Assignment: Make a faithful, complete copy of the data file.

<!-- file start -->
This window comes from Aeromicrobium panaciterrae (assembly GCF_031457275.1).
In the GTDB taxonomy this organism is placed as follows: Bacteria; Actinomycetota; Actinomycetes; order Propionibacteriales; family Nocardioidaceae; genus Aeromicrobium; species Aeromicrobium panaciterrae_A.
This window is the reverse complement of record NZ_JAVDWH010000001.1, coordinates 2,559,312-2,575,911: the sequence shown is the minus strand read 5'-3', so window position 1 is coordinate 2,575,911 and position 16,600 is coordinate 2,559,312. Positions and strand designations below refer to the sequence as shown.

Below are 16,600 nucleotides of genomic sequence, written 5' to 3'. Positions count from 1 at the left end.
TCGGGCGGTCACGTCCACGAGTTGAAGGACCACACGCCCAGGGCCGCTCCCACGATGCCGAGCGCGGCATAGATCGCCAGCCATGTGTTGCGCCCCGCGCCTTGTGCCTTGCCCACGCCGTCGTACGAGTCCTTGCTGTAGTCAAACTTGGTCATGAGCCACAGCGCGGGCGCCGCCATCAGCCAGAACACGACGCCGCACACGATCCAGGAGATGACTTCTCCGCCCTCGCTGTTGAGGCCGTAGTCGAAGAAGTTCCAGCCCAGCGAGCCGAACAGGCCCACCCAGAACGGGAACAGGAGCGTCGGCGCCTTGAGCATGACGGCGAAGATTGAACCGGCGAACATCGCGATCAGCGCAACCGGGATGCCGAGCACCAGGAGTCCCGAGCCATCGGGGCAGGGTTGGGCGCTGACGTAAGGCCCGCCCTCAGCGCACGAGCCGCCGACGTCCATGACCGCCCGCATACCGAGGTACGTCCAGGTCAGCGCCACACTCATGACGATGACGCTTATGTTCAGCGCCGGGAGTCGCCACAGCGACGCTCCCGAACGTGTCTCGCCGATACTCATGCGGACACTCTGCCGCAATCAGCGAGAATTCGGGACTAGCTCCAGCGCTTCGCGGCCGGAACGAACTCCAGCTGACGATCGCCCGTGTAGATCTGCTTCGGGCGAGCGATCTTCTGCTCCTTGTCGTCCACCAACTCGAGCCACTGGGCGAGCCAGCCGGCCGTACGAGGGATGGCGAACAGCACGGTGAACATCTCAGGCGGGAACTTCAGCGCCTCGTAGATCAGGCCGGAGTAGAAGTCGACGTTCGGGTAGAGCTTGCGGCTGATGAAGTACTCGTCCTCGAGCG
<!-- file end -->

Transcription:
This window comes from Aeromicrobium panaciterrae (assembly GCF_031457275.1).
In the GTDB taxonomy this organism is placed as follows: Bacteria; Actinomycetota; Actinomycetes; order Propionibacteriales; family Nocardioidaceae; genus Aeromicrobium; species Aeromicrobium panaciterrae_A.
This window is the reverse complement of record NZ_JAVDWH010000001.1, coordinates 2,559,312-2,575,911: the sequence shown is the minus strand read 5'-3', so window position 1 is coordinate 2,575,911 and position 16,600 is coordinate 2,559,312. Positions and strand designations below refer to the sequence as shown.

Below are 16,600 nucleotides of genomic sequence, written 5' to 3'. Positions count from 1 at the left end.
TCGGGCGGTCACGTCCACGAGTTGAAGGACCACACGCCCAGGGCCGCTCCCACGATGCCGAGCGCGGCATAGATCGCCAGCCATGTGTTGCGCCCCGCGCCTTGTGCCTTGCCCACGCCGTCGTACGAGTCCTTGCTGTAGTCAAACTTGGTCATGAGCCACAGCGCGGGCGCCGCCATCAGCCAGAACACGACGCCGCACACGATCCAGGAGATGACTTCTCCGCCCTCGCTGTTGAGGCCGTAGTCGAAGAAGTTCCAGCCCAGCGAGCCGAACAGGCCCACCCAGAACGGGAACAGGAGCGTCGGCGCCTTGAGCATGACGGCGAAGATTGAACCGGCGAACATCGCGATCAGCGCAACCGGGATGCCGAGCACCAGGAGTCCCGAGCCATCGGGGCAGGGTTGGGCGCTGACGTAAGGCCCGCCCTCAGCGCACGAGCCGCCGACGTCCATGACCGCCCGCATACCGAGGTACGTCCAGGTCAGCGCCACACTCATGACGATGACGCTTATGTTCAGCGCCGGGAGTCGCCACAGCGACGCTCCCGAACGTGTCTCGCCGATACTCATGCGGACACTCTGCCGCAATCAGCGAGAATTCGGGACTAGCTCCAGCGCTTCGCGGCCGGAACGAACTCCAGCTGACGATCGCCCGTGTAGATCTGCTTCGGGCGAGCGATCTTCTGCTCCTTGTCGTCCACCAACTCGAGCCACTGGGCGAGCCAGCCGGCCGTACGAGGGATGGCGAACAGCACGGTGAACATCTCAGGCGGGAACTTCAGCGCCTCGTAGATCAGGCCGGAGTAGAAGTCGACGTTCGGGTAGAGCTTGCGGCTGATGAAGTACTCGTCCTCGAGCG